A few years ago, I stuck a few rosemary twigs in sand in a small planter. They did so well, I thought I'd like to plant one somewhere we can see from the kitchen, and plonked the whole planter under a camellia near it's prospective home. They did so well I pictured cute little roots coming out of the holes at the bottom of the planter, but no big, deal, I'll put one in the ground and move the planter back to the patio. 

One morning not long after, as we sat down to breakfast, we were greeted by a beautiful rosemary bush in full flower, coming straight at us. Did I mention it was magnificent? But it needed to move because it was growing at a 90 degree angle, away from the camellia, and the weight of the bush will topple it, I thought.
It wasn't for lack of trying because a few times I pruned it hard and watered the surrounds intensively to pull it out, but it proved harder than I anticipated. I tried digging, too, as recently as this winter, but it proved difficult. I thought I'd give it another go, wondering if the current dry condition in this spot might help. 
The soil around it was like sand, easy to dig, but it was far more complicated than I pictured. I wanted to save the early cheer bulbs, which I thought were between the planter and the camellia, but were in fact underneath. I knew there would be plenty of convolvulus roots and bulbs, but I never imagined that much that deep, (I dug down to 50cm almost to the level of the pebbles,) although I should have known from weeding/digging around here. After a couple of hours, I saw that there were two bushes coming out of the planter, and finally being able to wriggle the planter, the next issue came not from this end. Rosemary branches were not only touching the pebbled ground but growing roots, and in fact two of these seemed to have fed the two bush; these were easy to pull out. While at the planter end, the convoluted convolvulus root system might have been holding the planter and rosemary in place, because the rosemary roots were so shallow compared to the bush and so small. 
Anyhoo, this is what came out, and you can see part of the hole behind. They are taller than me. I wanted to hose down the whole thing on the patio so I can cut off the good bits, but it was too heavy I left it there. As for a rosemary outside my kitchen window, we have three or four of the next generation waiting in the wings. I can now access the camellia to trim and at least cut the convolvulus stems growing towards the sun if not remove them, but I'm not sure if it's doable in one afternoon.
Day 14+7+58, November 4. 139 new; 0 South Island. 64% of population and 77% over 12 double-jabbed. (The fancy RNZ site, I discovered today, can get a few days behind in some categories including vaccination rate, so I've switched to numbers published by the Health Ministry.)  A man in Auckland died in his apartment while in isolation. 
We had a cool night, followed by an overcast, blustery, and Ben thought a chilly, morning. What a relief; I had experimental bickies redux on the list. But before that I had yesterday's diary entry to write. I wasn't sure how to explain how the rosemary bush grew, and about four or five paragraphs in, I lost the lot. Redux. It was midday by the time I finished.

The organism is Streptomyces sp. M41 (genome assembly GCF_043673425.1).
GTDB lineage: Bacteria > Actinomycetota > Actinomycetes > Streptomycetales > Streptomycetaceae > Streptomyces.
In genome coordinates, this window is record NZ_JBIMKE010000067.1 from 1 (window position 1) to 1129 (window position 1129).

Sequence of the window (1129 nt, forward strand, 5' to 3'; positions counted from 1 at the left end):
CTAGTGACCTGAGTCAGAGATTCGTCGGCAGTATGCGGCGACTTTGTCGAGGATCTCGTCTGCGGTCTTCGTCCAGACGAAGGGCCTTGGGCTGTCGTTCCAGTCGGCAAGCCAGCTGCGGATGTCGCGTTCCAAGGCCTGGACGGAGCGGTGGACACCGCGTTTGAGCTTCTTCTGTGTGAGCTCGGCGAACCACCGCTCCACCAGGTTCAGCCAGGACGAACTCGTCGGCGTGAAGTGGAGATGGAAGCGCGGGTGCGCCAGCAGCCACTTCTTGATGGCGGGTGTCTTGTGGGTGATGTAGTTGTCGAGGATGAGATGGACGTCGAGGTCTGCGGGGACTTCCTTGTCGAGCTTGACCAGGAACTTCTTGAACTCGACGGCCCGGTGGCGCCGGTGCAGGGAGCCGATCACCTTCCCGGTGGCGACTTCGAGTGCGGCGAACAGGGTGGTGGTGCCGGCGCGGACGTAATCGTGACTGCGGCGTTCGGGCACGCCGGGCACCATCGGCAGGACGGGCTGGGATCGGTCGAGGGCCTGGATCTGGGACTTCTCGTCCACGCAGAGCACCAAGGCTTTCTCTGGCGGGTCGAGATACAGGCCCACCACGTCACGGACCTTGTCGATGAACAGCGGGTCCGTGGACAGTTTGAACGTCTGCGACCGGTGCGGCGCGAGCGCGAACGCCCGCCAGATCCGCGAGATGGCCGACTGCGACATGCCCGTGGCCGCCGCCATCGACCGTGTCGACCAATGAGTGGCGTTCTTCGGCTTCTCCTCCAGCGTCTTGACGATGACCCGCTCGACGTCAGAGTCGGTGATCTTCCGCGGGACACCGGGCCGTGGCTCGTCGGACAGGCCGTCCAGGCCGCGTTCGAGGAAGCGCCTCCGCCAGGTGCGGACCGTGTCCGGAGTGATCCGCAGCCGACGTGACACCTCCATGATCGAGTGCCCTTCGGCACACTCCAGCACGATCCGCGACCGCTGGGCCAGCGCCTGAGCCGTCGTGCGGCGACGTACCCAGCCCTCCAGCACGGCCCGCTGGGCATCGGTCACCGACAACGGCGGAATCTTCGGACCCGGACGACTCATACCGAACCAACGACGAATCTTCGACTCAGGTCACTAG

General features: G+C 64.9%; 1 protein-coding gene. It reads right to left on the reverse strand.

On to bickies. You know how following a recipe/measurement is important in baking? I do at the start, but butter and sugar come out; flour and sugar are substituted; different flavors go in; and liquid, oil, flour or sugar go in to fine-tune texture and taste. And I'm still not used to my cool new oven, either. And by cool, I mean, not hot. I've been baking at slightly hotter temps, or longer, and/or letting the baking dry in the oven after it's switched off. I also use almond meal, which makes baking moister and less coherent. That last was a problem because gift bickies must travel to the North Island. So instead of half-and-half, today's was one-third almond and two-thirds wheat flour. Also, I opened a new jar of peanut butter, so oilier. So today I baked a minutes longer and left them in the switched off oven to dry.  
Top left: old lime and honey; tasty and flavorful; our favorite; a little floury for Ben.
Top right: redux lime and honey; not enough honey nor lime juice, but dough easier to handle, especially when using two silicone spoons to shape them. Still a little moist.
Bottom left: old peanut butter, no sugar; shaped nicely, looks great, but tastes 6/10. 
Bottom right: redux peanut butter, chocolate bits, and sugar. Tasty! Definitely giftable, and well-worth the do-over. But still not "dry" in the normal way.
Day 14+7+59, November 5. 163 new; 0 South Island. I hear this i s a record high for New Zealand. There were four new cases in four different towns in Waikato; wastewater testing also indicates there may be more in the neighbouring Taranaki. Wastewater testing also revealed there are cases in Napier/Gisborne, the latter just having had the second most rain on record. Another man in Auckland died in isolating at home; crickets about the first man in the media. I haven't been able to find stories on genomic link of the orphan north-of-Northland case, either, but I haven't looked too hard. 65% of population and 77% over 12 double-jabbed.
Low-risk Auckland locations of interest will be taken off the list, (including drive-throughs and supermarkets;) however, "low-risks sites would still be published for areas outside of Auckland, as there were fewer of them." Still Director of Public Health "McElnay...stressed the importance of people checking the Locations of Interest regularly." Did she mean "impotence"? NZ's is a relatively small government, surely they can talk, and maybe listen, to each other. Wait until the traffic light mumbo jumbo comes into effect, or worse, the interim while some regions move on to traffic lights while others remain in levels waiting for 90% jabs.